4: 3.586%
5: 1.183%
6: 0.390%
Avg. streak: 1.492 games.
Methodology: https://thejeopardyfan.com/2019/04/jeopardy-predictions-updated-methods.html


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Andy’s Thoughts:

  • Depending on the metrics used (% in first on buzzer, correct responses give, performance on lower-valued clues), Roey was between 67 to 75% to win a tiebreaker over Nathan. Obviously, it didn’t work out for him in this specific case, but having that much of an advantage does skew the standard strategy slightly. I’ll be looking at it closer over the coming days.
  • There were complaints after the tiebreaker in the Teen Tournament over clue difficulty. An easy tiebreaker clue here is the entire point of the operation. Because tiebreakers are so rare, the show needs to shut taping down for 10-15 minutes in order to prepare a tiebreaker clue (It takes a non-trivial amount of time in order to find a clue, Chyron it, type-set it onto a card for Alex to read, and bring it to set for him.) Having to do this multiple times would severely hamstring the show’s tape day, and may even lead to overtime costs for the crew from a production standpoint. Moreover, the likelihood of an easier tiebreaker clue may dissuade certain players from trying to play tiebreaker in the first place, avoiding the entire operation.
  • The rules changed regarding tiebreakers in 2014 for a couple of reasons. Firstly: today’s world is significantly more connected than the world of the 1960s or 1980s when the rule was originally devised. Message boards did not exist in the 1980s and it became much more difficult to keep even the possibility of collusion at bay by the 2010s. Thus, in order to completely remove any possibilities of impropriety, the rules were changed. Moreover, in early season 31, ties were becoming so prevalent that there were contestants who had been Called and were unable to play through no fault of their own (because the preponderance of ties meant that there were too many contestants being held in the Green Room), and it was a severe inconvenience for both contestants and show. It has absolutely nothing to do with prize budgets. In fact, the show generally seems to like giving away larger prizes because generally, larger prizes means higher ratings.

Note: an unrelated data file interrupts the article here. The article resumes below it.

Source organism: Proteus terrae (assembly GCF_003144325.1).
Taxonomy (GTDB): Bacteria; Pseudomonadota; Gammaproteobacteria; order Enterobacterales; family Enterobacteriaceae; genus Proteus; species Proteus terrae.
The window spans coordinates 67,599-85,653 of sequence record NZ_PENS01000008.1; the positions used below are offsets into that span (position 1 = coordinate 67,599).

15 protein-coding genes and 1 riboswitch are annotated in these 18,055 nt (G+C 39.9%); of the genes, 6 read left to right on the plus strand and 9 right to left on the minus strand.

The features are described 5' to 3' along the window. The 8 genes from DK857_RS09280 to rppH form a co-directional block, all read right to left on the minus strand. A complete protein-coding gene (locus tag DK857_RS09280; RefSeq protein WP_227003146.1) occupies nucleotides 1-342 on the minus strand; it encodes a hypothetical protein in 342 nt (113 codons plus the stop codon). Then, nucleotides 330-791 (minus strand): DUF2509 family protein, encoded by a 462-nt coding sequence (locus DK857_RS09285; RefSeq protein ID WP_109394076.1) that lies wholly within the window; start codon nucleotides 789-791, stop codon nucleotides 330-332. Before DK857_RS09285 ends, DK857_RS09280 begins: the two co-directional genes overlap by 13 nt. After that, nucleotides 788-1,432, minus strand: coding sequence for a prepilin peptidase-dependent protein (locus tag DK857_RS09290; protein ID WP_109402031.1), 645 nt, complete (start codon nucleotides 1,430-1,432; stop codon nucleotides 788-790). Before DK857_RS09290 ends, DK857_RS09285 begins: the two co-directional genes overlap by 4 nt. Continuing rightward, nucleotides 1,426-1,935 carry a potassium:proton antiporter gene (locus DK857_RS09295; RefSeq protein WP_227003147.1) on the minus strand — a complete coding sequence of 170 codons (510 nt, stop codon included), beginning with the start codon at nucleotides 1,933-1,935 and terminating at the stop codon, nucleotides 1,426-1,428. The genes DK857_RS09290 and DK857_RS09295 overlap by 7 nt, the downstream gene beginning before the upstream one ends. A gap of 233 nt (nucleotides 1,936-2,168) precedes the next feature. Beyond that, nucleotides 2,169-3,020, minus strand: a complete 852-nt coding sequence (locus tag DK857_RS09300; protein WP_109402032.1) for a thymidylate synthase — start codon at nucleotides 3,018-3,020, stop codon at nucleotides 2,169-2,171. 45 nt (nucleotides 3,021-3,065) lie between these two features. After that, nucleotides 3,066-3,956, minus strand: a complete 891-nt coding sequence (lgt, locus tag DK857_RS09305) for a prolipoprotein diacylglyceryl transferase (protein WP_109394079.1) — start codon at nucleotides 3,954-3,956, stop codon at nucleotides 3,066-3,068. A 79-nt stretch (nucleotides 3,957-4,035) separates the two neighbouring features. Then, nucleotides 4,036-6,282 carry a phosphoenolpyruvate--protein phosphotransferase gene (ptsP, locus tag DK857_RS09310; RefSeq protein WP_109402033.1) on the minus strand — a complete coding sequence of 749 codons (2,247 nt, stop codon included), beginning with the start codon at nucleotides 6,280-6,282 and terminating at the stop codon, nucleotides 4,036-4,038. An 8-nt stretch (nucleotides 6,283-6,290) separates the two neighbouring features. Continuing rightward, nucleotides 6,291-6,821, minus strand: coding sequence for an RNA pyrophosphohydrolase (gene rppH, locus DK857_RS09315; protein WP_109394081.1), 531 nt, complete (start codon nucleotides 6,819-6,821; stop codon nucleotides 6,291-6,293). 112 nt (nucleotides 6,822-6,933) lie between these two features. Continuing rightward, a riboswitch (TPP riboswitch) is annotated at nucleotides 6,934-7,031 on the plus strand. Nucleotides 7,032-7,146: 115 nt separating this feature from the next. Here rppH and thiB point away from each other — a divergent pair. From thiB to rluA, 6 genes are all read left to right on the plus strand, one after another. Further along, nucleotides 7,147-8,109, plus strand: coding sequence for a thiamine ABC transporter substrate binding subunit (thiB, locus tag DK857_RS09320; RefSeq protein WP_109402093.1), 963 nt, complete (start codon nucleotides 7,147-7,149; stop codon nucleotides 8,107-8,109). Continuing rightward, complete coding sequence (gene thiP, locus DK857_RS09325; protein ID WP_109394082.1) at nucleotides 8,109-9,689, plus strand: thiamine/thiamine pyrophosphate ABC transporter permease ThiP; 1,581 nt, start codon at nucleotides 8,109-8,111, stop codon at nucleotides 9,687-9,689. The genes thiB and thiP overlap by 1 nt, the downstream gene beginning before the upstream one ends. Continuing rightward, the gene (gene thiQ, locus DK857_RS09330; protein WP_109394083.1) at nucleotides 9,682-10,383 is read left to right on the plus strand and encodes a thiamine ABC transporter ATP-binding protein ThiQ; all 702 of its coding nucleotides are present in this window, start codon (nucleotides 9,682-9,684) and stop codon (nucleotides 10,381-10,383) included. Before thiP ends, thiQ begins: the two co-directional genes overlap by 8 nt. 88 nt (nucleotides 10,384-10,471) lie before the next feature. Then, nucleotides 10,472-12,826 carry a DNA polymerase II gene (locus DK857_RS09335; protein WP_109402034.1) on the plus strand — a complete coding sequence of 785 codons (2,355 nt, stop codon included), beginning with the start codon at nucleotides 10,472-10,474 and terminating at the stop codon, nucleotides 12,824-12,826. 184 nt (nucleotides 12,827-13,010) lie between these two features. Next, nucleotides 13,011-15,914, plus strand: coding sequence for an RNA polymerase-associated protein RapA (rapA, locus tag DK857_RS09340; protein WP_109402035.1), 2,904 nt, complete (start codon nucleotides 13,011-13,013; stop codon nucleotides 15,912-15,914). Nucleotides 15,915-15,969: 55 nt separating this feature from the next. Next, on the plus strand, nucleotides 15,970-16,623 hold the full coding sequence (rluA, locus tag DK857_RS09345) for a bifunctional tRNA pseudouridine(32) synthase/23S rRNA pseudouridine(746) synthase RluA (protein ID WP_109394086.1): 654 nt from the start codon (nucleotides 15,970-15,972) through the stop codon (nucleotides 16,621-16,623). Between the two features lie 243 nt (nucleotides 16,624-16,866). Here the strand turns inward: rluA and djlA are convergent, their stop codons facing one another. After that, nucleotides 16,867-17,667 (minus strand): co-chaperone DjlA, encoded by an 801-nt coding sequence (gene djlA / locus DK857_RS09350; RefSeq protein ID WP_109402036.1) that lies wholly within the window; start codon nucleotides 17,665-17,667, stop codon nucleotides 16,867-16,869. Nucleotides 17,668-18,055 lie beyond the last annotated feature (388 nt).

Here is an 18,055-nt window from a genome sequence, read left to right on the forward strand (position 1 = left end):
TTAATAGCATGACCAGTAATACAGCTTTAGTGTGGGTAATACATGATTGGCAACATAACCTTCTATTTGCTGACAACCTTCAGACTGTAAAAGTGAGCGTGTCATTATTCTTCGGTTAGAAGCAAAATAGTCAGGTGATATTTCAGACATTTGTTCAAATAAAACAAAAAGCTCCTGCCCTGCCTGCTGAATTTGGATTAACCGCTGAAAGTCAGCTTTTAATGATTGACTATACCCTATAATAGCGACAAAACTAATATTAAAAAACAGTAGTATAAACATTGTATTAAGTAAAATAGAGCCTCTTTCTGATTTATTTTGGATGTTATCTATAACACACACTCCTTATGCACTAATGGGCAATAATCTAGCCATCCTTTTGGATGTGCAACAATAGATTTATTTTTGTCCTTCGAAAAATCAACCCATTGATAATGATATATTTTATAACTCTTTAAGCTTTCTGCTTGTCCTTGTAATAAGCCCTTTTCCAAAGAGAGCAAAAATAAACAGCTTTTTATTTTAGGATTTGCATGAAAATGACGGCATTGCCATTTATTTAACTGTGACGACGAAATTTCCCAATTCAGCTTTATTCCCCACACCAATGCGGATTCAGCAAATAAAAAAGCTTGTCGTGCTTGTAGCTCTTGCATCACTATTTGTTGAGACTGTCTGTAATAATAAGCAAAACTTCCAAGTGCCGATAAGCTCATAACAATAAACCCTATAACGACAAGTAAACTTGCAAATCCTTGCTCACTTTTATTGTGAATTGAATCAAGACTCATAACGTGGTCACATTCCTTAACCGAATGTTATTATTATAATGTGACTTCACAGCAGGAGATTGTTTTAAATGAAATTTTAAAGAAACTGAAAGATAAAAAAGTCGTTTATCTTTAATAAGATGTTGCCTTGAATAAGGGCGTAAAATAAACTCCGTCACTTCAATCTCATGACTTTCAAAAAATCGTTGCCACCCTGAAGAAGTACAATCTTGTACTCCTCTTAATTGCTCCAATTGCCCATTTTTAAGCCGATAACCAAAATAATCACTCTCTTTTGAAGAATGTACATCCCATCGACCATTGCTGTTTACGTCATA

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30 Comments on "Today’s Final Jeopardy – July 18, 2019"

  1. One could argue the strategy, but I’ve always been of the philosophy that if it were me, if I’m in the lead going into final jeopardy, I am going to bet as such that I won’t lose if I get final jeopardy correct.

  2. I think the FJ! category would be the biggest factor for me if I’d been in Roey’s position. If it was one I had very high confidence in, I’d bet the dollar, and conversely, if I had low confidence, I’d take my chances with the possible tiebreaker. Today’s category was pretty vague and broad…I’d wait for the possible tiebreaker in this case.

  3. Andy, forgive me if you’ve already addressed this,but I seem to recall, not too long ago, that in case of ties in FJ, they simply invited BOTH players to return the next day. Am I remembering wrong?

    • Yeah, I was wondering too what happened before 2014 when there was a tie???

      • They would be declared co-champions, each get what they won, and come back the next day. Andy’s Thoughts above has a pretty good explanation of possible reasons why they may have changed it five years ago.

        • Bob Chang | July 18, 2019 at 7:11 pm |

          After looking at the tie-break options, I think co-champs is the fairest. However, I do see that for tournaments it could be problematic.

  4. Maurine Gutowski | July 18, 2019 at 2:02 pm |

    So with the tiebreaker a simple question, it’s a matter of who hits the button first, not a measured, write-down answer? A harder, preprepared question would seem fairer.